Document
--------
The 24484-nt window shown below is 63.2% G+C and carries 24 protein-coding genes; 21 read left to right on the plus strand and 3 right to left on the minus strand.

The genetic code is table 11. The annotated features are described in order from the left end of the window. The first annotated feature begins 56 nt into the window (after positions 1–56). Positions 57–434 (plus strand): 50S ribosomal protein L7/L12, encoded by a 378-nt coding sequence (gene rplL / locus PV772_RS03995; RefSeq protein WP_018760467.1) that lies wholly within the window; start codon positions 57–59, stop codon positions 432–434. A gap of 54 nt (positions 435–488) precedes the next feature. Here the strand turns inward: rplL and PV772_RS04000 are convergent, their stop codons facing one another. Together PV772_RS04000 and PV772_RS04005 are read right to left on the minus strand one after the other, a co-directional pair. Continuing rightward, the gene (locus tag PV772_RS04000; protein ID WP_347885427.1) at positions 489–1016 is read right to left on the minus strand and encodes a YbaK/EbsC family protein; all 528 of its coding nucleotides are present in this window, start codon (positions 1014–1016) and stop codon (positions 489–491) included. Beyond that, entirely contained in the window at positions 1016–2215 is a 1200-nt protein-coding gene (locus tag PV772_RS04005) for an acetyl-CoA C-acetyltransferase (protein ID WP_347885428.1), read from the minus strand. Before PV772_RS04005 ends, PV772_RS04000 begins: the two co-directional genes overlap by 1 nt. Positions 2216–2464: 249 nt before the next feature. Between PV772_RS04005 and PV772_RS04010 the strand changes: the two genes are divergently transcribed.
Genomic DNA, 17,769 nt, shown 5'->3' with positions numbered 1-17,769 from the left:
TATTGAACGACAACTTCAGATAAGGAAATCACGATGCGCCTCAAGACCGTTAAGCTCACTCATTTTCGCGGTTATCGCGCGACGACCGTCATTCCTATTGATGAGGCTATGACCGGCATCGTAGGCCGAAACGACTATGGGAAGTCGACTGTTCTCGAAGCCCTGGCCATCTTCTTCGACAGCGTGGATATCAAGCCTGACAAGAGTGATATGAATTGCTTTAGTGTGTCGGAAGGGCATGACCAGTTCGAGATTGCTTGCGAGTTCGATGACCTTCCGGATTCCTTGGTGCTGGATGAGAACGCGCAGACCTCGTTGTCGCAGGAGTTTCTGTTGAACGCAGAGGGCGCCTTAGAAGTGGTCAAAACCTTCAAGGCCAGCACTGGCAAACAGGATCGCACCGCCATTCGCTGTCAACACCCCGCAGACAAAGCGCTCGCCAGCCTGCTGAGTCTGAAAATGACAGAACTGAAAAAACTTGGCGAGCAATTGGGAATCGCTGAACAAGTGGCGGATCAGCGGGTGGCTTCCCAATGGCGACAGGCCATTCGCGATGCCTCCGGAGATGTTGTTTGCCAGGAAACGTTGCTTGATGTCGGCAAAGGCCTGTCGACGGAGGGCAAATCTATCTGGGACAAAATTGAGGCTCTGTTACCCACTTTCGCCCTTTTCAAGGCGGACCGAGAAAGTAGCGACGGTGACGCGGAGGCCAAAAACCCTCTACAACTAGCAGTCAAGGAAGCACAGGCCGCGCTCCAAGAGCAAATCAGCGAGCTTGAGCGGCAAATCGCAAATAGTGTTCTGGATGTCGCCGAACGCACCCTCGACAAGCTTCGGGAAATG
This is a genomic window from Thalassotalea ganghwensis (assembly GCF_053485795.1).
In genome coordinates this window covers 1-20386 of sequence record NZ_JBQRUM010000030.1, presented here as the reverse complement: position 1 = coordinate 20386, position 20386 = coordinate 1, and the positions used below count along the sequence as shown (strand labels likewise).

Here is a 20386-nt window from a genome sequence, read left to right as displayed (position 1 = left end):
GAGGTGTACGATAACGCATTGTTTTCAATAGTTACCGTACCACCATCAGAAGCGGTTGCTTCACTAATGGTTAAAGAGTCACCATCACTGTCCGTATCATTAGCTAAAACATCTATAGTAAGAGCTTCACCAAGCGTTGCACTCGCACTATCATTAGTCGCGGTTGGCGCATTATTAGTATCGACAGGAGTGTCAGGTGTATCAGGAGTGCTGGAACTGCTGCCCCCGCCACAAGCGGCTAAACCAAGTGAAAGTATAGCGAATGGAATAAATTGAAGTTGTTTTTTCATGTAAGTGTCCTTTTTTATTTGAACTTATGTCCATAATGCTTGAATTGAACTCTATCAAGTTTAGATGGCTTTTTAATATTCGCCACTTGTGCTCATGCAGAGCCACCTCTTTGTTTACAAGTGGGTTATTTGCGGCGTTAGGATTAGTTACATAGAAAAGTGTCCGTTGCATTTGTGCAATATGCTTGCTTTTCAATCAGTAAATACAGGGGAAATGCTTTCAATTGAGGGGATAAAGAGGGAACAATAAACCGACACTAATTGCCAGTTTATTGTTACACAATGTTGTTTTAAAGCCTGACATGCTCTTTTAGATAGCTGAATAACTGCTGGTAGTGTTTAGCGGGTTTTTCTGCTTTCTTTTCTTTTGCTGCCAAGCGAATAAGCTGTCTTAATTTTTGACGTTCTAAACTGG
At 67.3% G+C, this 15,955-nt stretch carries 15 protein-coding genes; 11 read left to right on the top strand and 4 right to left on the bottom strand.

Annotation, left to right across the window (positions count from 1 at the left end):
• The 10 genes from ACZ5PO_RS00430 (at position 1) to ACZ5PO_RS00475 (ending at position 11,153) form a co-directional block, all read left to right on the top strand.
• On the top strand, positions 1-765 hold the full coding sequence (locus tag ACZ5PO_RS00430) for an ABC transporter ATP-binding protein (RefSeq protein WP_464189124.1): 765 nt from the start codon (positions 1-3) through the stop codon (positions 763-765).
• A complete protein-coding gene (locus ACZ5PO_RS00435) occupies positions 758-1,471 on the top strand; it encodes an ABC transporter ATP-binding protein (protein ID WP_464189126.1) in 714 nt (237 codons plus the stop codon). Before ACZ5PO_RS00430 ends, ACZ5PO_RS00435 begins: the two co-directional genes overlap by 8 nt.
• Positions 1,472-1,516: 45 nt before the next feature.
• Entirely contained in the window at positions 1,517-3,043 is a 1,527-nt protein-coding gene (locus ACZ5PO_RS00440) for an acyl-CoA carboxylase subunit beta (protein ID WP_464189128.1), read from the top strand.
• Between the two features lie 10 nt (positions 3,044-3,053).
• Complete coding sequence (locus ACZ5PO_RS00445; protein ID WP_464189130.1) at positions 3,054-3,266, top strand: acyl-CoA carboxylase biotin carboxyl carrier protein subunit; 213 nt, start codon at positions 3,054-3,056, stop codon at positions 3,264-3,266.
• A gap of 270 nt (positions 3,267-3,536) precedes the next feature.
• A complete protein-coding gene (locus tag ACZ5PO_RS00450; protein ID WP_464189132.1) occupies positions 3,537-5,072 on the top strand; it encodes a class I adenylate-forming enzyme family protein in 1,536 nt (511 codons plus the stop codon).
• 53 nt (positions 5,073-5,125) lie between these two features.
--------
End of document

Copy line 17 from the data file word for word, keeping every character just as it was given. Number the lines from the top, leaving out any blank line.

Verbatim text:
• Complete coding sequence (locus ACZ5PO_RS00445; protein ID WP_464189130.1) at positions 3,054-3,266, top strand: acyl-CoA carboxylase biotin carboxyl carrier protein subunit; 213 nt, start codon at positions 3,054-3,056, stop codon at positions 3,264-3,266.